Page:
Get tested for insulin resistance (aka “pre-diabetes”). Insulin resistance has been identified as a key cause of most cases of garden-variety Alzheimer’s disease. It also contributes to symptoms of depression, bipolar disorder, and psychotic disorders. If you are insulin-resistant, take immediate steps to lower your insulin levels with diet and exercise. While there are many ways to accomplish this, low-carbohydrate diets can be particularly effective weapons against insulin resistance and tend to be easier to sustain than low-fat or low-calorie diets. As an added bonus, addressing insulin resistance can help you maintain a healthy weight and reduce your risk for chronic medical conditions including diabetes, heart disease, and some forms of cancer.
2. Get tested for iron deficiency. The brain needs iron for neurotransmitter production (serotonin, dopamine, and norepinephrine), generation of brain energy, hippocampal function (memory), and cell signaling. If you are iron deficient, increase your intake of red meat, organ meats, and/or shellfish, and decrease your intake of plant foods that interfere with iron absorption. Phytates (found in beans, nuts, seeds, and grains), oxalates (found in spinach, cocoa, beets, sesame seeds, rhubarb, sweet potato, coriander, and currants) and tannins (found in legumes, nuts, cocoa, wine, tea, berries, pomegranates, and many other fruits) all reduce the brain's access to iron(link is external). Plant foods also happen to contain a form of iron that is more difficult for the human body to utilize. Iron supplements may be necessary in some cases, and may be particularly important for those who choose to eat a plant-based or high-plant diet.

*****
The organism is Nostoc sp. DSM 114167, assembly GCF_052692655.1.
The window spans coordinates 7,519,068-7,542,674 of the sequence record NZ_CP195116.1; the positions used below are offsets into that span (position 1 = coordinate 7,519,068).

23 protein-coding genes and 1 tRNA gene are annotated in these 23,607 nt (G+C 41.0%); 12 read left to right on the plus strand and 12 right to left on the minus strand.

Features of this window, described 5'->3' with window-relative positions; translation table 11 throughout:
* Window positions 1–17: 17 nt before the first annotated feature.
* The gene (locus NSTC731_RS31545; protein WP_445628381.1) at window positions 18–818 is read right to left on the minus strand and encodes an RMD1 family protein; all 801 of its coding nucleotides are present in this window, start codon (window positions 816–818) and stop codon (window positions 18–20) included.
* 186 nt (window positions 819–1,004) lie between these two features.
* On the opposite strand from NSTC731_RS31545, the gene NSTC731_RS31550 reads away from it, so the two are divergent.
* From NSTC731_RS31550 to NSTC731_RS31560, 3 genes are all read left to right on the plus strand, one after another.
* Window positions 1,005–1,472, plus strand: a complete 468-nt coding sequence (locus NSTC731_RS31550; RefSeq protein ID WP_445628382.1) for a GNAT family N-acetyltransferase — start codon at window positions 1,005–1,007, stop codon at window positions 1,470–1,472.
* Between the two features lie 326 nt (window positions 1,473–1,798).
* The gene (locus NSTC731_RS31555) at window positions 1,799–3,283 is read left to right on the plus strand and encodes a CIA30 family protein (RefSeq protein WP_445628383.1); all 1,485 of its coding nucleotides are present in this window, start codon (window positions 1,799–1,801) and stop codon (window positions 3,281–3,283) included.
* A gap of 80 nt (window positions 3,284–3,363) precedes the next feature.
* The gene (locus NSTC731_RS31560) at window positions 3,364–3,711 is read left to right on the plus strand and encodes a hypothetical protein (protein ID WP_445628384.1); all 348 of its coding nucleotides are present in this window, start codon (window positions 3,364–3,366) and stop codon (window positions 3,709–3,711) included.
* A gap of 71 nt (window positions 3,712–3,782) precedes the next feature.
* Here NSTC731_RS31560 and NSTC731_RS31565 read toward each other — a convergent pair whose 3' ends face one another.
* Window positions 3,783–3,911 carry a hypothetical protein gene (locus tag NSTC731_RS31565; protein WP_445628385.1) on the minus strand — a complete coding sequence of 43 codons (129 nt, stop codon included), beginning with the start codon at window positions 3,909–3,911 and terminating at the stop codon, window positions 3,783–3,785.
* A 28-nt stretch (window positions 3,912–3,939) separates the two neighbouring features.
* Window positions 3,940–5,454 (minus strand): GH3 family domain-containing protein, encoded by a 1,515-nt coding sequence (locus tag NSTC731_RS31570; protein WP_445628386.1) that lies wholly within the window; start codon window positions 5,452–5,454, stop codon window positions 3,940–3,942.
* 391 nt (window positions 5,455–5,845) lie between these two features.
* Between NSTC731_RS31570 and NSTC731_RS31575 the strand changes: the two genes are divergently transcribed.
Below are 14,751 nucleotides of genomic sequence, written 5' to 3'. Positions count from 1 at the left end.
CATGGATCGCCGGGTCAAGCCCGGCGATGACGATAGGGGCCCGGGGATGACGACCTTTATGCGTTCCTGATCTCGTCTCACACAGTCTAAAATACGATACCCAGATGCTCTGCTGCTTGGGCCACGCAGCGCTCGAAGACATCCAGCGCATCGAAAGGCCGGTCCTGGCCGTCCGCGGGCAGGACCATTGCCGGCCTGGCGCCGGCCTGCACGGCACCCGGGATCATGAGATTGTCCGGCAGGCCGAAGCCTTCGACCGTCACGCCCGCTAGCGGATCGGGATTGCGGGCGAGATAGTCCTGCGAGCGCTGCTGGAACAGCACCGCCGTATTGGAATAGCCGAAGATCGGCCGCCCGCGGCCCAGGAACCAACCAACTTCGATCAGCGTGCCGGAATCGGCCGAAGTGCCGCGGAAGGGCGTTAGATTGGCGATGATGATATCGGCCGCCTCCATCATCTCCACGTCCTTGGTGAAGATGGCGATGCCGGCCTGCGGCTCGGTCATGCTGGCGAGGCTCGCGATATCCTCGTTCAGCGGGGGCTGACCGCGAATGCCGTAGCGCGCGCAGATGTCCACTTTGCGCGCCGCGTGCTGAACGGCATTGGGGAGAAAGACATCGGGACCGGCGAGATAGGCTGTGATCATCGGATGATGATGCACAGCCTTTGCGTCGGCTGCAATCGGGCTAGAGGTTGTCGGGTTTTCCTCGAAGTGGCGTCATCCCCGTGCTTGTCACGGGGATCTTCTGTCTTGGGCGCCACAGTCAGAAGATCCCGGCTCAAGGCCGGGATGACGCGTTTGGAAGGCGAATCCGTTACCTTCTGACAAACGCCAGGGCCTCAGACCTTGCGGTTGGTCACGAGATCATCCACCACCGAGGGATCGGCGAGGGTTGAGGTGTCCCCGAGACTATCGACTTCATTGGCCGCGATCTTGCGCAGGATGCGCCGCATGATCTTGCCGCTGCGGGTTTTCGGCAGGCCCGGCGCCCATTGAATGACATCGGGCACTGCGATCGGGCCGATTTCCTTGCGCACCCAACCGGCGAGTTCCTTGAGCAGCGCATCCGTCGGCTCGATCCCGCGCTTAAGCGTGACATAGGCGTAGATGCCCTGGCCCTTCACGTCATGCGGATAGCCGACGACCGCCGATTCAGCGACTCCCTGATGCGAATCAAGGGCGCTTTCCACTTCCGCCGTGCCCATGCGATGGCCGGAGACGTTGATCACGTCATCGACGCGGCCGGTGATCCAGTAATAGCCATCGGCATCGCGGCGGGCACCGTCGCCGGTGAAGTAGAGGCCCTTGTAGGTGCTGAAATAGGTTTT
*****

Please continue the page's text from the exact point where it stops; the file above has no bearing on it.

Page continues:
3. Get tested for vitamin B12 deficiency. Without this essential vitamin, the body cannot synthesize DNA, RNA, red blood cells, or myelin (the substance that wraps around and insulates our brain circuitry). Not surprisingly, B12 deficiency can cause a host of serious psychiatric problems, including depression, psychosis, memory problems, mania, and changes in behavior or personality. Make sure your health-care provider knows how to properly evaluate your B12 status; accuracy can be improved by including additional tests, perhaps most importantly a methylmalonic acid level. If you have a simple nutritional B12 deficiency, increase your intake of red meat, shellfish, and/or organ meats. Supplements may be necessary in some cases, and are mandatory for those choosing a plant-based diet.
4. Find a form of exercise you enjoy and make it part of your life — nearly every day, if you can, but at least three times a week. Strength or resistance training that builds and tones muscle seems to be superior to aerobic exercise (walking, running) in preventing and managing insulin resistance.
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